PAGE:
‘It’s bad for your circulation, too,’ she added.
George had heard it all before. ‘But it’s the only simple pleasure I have left,’ he would usually protest, causing Celia to invariably reply that she supposed she was not, then, enough for him. They both knew the script, but this morning he ignored her with an incendiary indifference.
This did not go down well.
‘I expect that’s why you can’t get it up, little man,’ she said, her voice rising. ‘There’s no blood getting to that flabby old cock. It’s not just for pissing through you know, I have needs, I’m still in my prime. Don’t you smirk at me, you fat bastard. I’ve had offers you know, don’t you think I haven’t.’ Upstairs, a child stirred. Celia moderated her tone, clutching the remains of her rosary with exaggerated piety. ‘But I vowed,’ she continued, keeping her voice low, ‘I bloody vowed on our wedding day, so I did, that I’d take you for better or worse, forsaking all others.’ She paused for effect. There was still no answer forthcoming. ‘Forsaking all others,’ she repeated. ‘And as god is my witness,’ she went on, ‘I’ve been faithful. And for what, for what, you half-cocked bloody farm boy?’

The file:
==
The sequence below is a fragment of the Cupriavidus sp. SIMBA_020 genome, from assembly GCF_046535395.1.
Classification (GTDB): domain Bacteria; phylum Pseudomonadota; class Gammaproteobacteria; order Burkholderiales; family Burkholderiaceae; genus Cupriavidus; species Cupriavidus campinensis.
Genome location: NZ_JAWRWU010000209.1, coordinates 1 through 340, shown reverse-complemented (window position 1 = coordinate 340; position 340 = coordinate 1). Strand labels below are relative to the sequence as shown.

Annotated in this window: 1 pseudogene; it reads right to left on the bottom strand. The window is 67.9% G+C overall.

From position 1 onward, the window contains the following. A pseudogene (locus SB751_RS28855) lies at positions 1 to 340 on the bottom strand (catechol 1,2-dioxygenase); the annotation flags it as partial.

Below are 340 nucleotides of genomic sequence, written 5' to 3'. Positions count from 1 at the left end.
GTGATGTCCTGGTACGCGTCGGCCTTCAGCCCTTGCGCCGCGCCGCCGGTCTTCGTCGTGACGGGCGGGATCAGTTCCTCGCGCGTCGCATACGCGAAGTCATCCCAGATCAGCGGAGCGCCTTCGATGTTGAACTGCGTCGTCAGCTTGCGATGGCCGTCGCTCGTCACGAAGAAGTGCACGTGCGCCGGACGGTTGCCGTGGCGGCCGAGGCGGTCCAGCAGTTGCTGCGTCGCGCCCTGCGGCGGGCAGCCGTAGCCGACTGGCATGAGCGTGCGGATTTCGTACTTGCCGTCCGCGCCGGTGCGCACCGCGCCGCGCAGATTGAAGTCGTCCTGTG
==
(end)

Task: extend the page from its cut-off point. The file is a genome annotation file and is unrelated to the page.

It was a rhetorical question. ‘Eight bloody kids, no car, no money, that’s what,’ she continued, barely pausing before answering herself. George’s wages, topped up with a bit of child support, had barely kept them while they raised a family, although when the subject of money came up George would always gently note that it was love and common sense that brought up children, not a large salary. Susan paid her way, and Celia did what she had always done, and kept house, grateful for the distractions of another baby. It was a large house for just the four of them, the extra space no longer required as the children made their own ways in the world, but Celia kept it organised and clean. They rented it from Blackwood for a steal – he liked George and had always been sweet on Celia – and both knew they’d never get anything better now. George worked in the fields from dawn to dusk, but this never seemed to impress Celia.